Central Canada swelters in hot, humid weather
Published Friday, July 6, 2012 8:40AM EDT
Last Updated Friday, July 6, 2012 6:55PM EDT
Residents in Central Canada sought refuge in pools and air-conditioned environments on Friday as an oppressive air mass wrapped the region in a blanket of heat and humidity.
Toronto broke its previous high temperature record for July 6, after the mercury hit 35 C at Pearson Airport around 3 p.m.
Previously, the hottest July 6 on record in Toronto was in 1988, when the temperature reached a sweltering 34.7 C. The lowest recorded temperature of 5.6 C was recorded in 1965.
An extreme heat alert was issued in Toronto for the third-consecutive day as a heat wave continued to wash across the city.
Temperatures reached as high as 37 C in southern Ontario, and humidex advisories were issued across the province and into Quebec.
The advisory warned the public, especially those susceptible to heat stress, to stay in air-conditioned places and shady areas, drink plenty of water and limit physical activity.
Environment Canada issued a weather warning for the Montreal area, where humidex values were expected to reach into the 40s thanks to a hot air mass from the Great Lakes.
Environment Canada also said there was a humidex value of nine – or very high – which would make it feel more like mid-40s or higher.
Dave Phillips, Environment Canada’s senior climatologist, said it was the 12th day this year that Toronto’s temperature had reached 30 C. The city would usually see 14 such days over the course of an average summer.
“You can almost see the heat rising from the pavement,” Phillips told CTV News Channel in a phone interview from his Toronto office.
“We are still two weeks away from the dog days of summer, when we typically get our warmest weather… Everything is well ahead of schedule and, my gosh, summer is just beginning.”
Oppressive temperatures were stretching across Central Canada. In Ottawa, a high of 33 C was expected. In Windsor, temperatures were expected to return to 36 C, after a slight reprieve on Thursday.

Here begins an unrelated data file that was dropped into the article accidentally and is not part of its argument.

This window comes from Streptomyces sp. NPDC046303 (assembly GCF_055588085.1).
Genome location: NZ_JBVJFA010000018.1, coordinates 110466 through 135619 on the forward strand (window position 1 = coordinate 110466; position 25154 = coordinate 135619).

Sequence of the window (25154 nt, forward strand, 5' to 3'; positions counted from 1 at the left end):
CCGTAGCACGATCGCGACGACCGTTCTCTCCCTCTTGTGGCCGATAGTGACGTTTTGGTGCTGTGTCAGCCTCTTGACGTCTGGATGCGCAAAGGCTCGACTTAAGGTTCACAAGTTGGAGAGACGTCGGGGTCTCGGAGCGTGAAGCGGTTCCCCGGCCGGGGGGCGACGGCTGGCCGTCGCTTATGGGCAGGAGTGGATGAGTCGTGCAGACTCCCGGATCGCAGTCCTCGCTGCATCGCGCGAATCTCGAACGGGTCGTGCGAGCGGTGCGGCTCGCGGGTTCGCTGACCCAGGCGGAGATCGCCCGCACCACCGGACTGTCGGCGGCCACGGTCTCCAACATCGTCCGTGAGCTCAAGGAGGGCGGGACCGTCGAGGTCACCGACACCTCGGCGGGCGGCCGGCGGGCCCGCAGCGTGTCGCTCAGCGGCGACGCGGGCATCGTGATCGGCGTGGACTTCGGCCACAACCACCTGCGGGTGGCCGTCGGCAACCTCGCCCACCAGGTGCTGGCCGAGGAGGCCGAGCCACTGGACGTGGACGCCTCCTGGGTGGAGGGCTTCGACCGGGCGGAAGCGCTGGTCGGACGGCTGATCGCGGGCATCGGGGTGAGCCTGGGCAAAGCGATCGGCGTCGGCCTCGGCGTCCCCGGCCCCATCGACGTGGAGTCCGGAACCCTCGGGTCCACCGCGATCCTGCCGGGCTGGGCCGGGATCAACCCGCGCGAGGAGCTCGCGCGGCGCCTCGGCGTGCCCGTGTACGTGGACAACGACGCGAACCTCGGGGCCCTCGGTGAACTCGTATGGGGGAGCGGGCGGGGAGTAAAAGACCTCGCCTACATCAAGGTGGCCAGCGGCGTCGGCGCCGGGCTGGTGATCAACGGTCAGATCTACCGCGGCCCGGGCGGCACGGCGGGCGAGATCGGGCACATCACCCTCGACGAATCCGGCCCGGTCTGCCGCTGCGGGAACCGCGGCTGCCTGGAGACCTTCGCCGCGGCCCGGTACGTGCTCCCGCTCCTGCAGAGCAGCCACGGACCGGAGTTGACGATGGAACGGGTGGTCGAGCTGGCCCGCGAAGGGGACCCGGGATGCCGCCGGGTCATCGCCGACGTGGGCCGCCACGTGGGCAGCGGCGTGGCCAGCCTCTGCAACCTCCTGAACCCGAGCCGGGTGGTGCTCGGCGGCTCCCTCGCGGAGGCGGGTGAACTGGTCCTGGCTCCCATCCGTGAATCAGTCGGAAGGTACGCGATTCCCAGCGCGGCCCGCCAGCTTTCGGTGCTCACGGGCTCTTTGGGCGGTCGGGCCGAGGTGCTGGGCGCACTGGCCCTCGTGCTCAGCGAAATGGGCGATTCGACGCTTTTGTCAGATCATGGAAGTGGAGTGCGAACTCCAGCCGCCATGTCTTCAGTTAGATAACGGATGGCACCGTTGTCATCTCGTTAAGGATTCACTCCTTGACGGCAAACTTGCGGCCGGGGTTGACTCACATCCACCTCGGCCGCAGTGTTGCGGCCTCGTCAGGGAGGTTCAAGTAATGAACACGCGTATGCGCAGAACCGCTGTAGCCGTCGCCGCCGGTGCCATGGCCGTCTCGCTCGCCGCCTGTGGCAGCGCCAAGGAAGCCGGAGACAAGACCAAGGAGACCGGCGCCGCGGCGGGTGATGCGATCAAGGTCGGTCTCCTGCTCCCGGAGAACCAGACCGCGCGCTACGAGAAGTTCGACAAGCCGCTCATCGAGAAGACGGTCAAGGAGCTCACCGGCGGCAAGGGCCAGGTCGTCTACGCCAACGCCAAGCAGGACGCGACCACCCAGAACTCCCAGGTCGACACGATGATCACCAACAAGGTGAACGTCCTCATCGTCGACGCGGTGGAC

Phillips said Toronto and Eastern Canada can expect a break in the heat come over the weekend. The Toronto and Windsor area will be down to 25 C by Monday or Tuesday.
But temperatures will increase through next week, reaching back into the mid-30s by Wednesday.
“What we are seeing from a health concern is the very warm nights. Temperatures don’t cool off to below 20 degrees,” Phillips said. “You can almost take the 32 C during the day … but at night when the winds die down, that 22 or 23 can make it extremely oppressive.”
Central Canada won’t receive much pity from the West, where a hot air mass that has been wreaking havoc in the U.S. moves its way into the area.
After days of cooler weather, the stretch of country from British Columbia to Manitoba will begin to see temperatures rise into the mid-20s through the weekend.
“There are some pretty happy people out west. They have been waiting for this,” Phillips said. “They have been waiting patiently for it from Vancouver to Winnipeg. They are about to see some pretty warm temperatures.”
Phillips said the Calgary Stampede will see one of its hottest starts in its 100-year history, with temperatures in the 30s on Friday.
“It is rare to get a temperature in the 30s in Calgary, and it is coming at the right time for that country,” he said.